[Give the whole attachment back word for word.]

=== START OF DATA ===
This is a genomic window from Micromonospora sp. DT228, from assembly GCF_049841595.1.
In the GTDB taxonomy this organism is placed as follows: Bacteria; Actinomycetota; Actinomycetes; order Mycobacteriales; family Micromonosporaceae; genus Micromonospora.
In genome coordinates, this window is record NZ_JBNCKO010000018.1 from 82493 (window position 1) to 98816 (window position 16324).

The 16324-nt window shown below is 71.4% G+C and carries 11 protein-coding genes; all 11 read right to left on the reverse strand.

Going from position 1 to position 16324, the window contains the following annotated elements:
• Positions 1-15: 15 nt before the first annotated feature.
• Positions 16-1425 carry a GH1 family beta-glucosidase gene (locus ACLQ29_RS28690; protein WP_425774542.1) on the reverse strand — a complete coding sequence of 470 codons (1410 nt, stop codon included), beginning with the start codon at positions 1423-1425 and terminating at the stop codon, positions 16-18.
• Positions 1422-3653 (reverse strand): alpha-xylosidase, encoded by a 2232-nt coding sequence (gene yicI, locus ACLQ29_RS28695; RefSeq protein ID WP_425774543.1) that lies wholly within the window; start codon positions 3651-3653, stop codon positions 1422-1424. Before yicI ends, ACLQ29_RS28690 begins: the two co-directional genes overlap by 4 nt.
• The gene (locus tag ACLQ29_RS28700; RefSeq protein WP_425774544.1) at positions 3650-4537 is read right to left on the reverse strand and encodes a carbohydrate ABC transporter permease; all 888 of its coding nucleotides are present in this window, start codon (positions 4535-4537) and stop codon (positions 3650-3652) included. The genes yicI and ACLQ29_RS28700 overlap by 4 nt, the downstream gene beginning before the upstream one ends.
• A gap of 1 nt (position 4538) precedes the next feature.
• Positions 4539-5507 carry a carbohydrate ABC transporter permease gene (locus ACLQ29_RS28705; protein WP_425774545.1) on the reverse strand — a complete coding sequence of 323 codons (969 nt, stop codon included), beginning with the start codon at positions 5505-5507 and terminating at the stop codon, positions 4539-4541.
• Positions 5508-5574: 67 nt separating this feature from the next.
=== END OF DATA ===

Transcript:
This is a genomic window from Micromonospora sp. DT228, from assembly GCF_049841595.1.
In the GTDB taxonomy this organism is placed as follows: Bacteria; Actinomycetota; Actinomycetes; order Mycobacteriales; family Micromonosporaceae; genus Micromonospora.
In genome coordinates, this window is record NZ_JBNCKO010000018.1 from 82493 (window position 1) to 98816 (window position 16324).

The 16324-nt window shown below is 71.4% G+C and carries 11 protein-coding genes; all 11 read right to left on the reverse strand.

Going from position 1 to position 16324, the window contains the following annotated elements:
• Positions 1-15: 15 nt before the first annotated feature.
• Positions 16-1425 carry a GH1 family beta-glucosidase gene (locus ACLQ29_RS28690; protein WP_425774542.1) on the reverse strand — a complete coding sequence of 470 codons (1410 nt, stop codon included), beginning with the start codon at positions 1423-1425 and terminating at the stop codon, positions 16-18.
• Positions 1422-3653 (reverse strand): alpha-xylosidase, encoded by a 2232-nt coding sequence (gene yicI, locus ACLQ29_RS28695; RefSeq protein ID WP_425774543.1) that lies wholly within the window; start codon positions 3651-3653, stop codon positions 1422-1424. Before yicI ends, ACLQ29_RS28690 begins: the two co-directional genes overlap by 4 nt.
• The gene (locus tag ACLQ29_RS28700; RefSeq protein WP_425774544.1) at positions 3650-4537 is read right to left on the reverse strand and encodes a carbohydrate ABC transporter permease; all 888 of its coding nucleotides are present in this window, start codon (positions 4535-4537) and stop codon (positions 3650-3652) included. The genes yicI and ACLQ29_RS28700 overlap by 4 nt, the downstream gene beginning before the upstream one ends.
• A gap of 1 nt (position 4538) precedes the next feature.
• Positions 4539-5507 carry a carbohydrate ABC transporter permease gene (locus ACLQ29_RS28705; protein WP_425774545.1) on the reverse strand — a complete coding sequence of 323 codons (969 nt, stop codon included), beginning with the start codon at positions 5505-5507 and terminating at the stop codon, positions 4539-4541.
• Positions 5508-5574: 67 nt separating this feature from the next.